Today, more of our assets and wealth are transferred via beneficiary designations than ever before. The transfers are outside of our Wills and Trusts and are not affected by the provisions of those documents. Therefore, it is important to understand the impact of these transfer provisions
Assets Involved: The transfer mechanism for retirement benefits such as IRAs, 401Ks, 457s, and tax-sheltered annuities are the beneficiary designations attached to each account. There are not affected by the language of your Will or Trust. It is important to check these to assure that they are correct.
If you are married, the primary beneficiary will be your spouse; however, there are secondary or contingent beneficiaries as well – those that would receive the assets if your spouse has died. Are these correct?
Many clients will state that they are leaving the retirement benefits to one child so that the bills can be paid and that the child will then distribute the money because he/she knows what the parents want. This is a risky manner to distribute these funds.
First, with retirement benefits, there is income tax associated with the with withdrawal of the funds. Therefore, the one child you name will incur the tax liability. Next, as a matter of law, once you name one child as the beneficiary, he/she is under no obligation to share any of the money with anyone. It goes directly to the beneficiary. While you may think that your children would not do this, or that your children will not fight over assets, the courts are clogged with cases of children fighting over assets.
If you want all of your children to share in the distribution of your IRAs or 401Ks, name each of them as a beneficiary.
The same advice goes for any other asset such as life insurance or bank accounts. Once you have passed away, the child beneficiary may decide to withhold all the money for him/herself.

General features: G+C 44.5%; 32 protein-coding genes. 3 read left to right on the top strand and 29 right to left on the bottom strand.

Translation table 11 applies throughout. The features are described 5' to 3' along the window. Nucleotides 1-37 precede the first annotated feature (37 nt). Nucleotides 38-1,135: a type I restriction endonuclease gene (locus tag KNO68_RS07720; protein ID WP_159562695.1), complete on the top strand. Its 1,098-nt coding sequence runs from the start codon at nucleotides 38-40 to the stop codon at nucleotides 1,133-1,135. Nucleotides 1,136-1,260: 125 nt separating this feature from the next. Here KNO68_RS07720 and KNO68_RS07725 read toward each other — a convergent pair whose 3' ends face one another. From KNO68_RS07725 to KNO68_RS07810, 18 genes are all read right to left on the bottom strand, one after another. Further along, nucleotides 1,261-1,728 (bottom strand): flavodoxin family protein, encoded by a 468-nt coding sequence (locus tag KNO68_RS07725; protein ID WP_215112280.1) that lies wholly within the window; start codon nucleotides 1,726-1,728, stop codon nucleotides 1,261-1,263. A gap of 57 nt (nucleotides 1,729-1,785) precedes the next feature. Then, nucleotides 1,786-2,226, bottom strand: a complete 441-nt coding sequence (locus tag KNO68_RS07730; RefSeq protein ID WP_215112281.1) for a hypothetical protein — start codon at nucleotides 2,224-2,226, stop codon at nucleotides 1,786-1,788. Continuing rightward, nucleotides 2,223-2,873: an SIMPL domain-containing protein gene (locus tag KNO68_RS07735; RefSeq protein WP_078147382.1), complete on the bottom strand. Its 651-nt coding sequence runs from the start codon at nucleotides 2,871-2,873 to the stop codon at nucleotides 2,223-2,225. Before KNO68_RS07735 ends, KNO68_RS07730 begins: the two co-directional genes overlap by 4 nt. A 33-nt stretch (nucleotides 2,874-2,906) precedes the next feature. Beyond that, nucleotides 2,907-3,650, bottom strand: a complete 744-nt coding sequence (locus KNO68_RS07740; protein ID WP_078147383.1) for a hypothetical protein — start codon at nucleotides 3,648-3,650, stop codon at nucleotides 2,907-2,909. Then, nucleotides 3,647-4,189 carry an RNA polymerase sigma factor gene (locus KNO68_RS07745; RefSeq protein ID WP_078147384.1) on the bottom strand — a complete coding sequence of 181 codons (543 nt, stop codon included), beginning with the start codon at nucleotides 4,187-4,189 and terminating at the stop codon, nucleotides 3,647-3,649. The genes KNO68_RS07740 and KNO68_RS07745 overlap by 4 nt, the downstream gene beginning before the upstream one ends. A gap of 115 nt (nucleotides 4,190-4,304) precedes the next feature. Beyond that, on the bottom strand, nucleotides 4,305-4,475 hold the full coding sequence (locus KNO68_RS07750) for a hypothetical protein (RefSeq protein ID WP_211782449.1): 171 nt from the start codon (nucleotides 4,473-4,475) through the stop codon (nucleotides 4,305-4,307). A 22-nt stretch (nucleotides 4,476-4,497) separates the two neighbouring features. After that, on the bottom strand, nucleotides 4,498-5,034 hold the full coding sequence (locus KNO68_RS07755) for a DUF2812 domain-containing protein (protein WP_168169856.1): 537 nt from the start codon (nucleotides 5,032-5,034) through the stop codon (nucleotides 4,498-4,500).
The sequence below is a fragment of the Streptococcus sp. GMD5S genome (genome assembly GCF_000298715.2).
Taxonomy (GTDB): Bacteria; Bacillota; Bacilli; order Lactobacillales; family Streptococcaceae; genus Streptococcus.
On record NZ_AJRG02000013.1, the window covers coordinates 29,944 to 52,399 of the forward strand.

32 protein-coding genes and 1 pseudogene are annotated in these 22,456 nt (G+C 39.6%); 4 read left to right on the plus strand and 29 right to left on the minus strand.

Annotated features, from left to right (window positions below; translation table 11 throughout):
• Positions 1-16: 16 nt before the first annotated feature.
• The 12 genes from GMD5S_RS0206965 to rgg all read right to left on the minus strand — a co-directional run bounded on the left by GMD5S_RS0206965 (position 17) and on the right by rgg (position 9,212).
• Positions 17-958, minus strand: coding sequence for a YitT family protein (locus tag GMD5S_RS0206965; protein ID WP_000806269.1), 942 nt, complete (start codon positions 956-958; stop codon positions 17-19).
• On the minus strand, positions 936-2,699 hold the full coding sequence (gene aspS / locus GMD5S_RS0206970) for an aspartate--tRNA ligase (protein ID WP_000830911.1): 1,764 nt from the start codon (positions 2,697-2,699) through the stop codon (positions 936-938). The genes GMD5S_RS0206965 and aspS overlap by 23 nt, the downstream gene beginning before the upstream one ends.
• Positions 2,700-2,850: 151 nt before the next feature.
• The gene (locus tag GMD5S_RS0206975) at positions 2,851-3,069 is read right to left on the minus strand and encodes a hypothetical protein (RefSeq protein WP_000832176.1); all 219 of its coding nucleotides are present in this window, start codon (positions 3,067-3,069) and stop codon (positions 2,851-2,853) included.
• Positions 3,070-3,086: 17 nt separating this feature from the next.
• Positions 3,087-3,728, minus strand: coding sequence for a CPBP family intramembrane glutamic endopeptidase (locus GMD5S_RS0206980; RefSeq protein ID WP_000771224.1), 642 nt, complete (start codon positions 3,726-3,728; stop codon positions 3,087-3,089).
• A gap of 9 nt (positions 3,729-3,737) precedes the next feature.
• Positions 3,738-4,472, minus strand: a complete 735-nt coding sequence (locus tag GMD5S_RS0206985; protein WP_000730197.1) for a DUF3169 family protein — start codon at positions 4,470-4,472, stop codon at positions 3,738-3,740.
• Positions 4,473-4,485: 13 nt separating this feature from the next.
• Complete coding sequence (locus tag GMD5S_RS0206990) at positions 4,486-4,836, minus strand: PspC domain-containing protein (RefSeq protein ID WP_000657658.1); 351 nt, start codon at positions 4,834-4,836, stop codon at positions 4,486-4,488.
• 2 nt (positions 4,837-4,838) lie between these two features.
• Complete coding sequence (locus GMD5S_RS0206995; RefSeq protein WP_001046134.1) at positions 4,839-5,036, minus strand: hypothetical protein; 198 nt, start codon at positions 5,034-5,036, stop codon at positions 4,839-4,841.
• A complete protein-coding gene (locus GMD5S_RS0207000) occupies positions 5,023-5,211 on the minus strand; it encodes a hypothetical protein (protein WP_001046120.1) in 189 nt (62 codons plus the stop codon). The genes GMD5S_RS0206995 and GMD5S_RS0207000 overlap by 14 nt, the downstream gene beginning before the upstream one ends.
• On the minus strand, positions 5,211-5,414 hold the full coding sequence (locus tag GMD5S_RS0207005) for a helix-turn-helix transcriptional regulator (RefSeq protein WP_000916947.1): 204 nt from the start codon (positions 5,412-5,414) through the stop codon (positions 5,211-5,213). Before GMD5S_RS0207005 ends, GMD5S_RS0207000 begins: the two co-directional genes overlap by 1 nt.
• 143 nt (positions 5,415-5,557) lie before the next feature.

Another designation is known as Payable on Death (POD) or Transfer on Death (TOD). These are utilized for bank or investment accounts. The individuals named will receive the account proceeds directly without using your Will or Trust.
These are important concepts to understand when doing your estate plan. If your will states divide all assets evenly among my children, but your beneficiary designations on your accounts state otherwise, it is the beneficiary designations that will control.
If you have three children and three CDs of equal value, wouldn’t it work to put one name on each? Only if you are not going to use the money in the CDs. Otherwise, if you use the money in CD number one first, and then half of the money in CD number two, one child will get the full amount, one will get half and one will get nothing.
Recognize also that in a Will or Trust, we place provisions concerning what happens if a beneficiary dies. This flexibility is not accorded to these beneficiary designations. It might well be up to the financial institution and its rules. Those rules will be interpreted according to the laws of the state in which the company conducts its business. Therefore, if a child dies, his share may or may not go to his children, irrespective of your wishes.
In conclusion, beneficiary designations have made estate planning easier but there are many pitfalls for the unwary. Make certain that you understand the implications.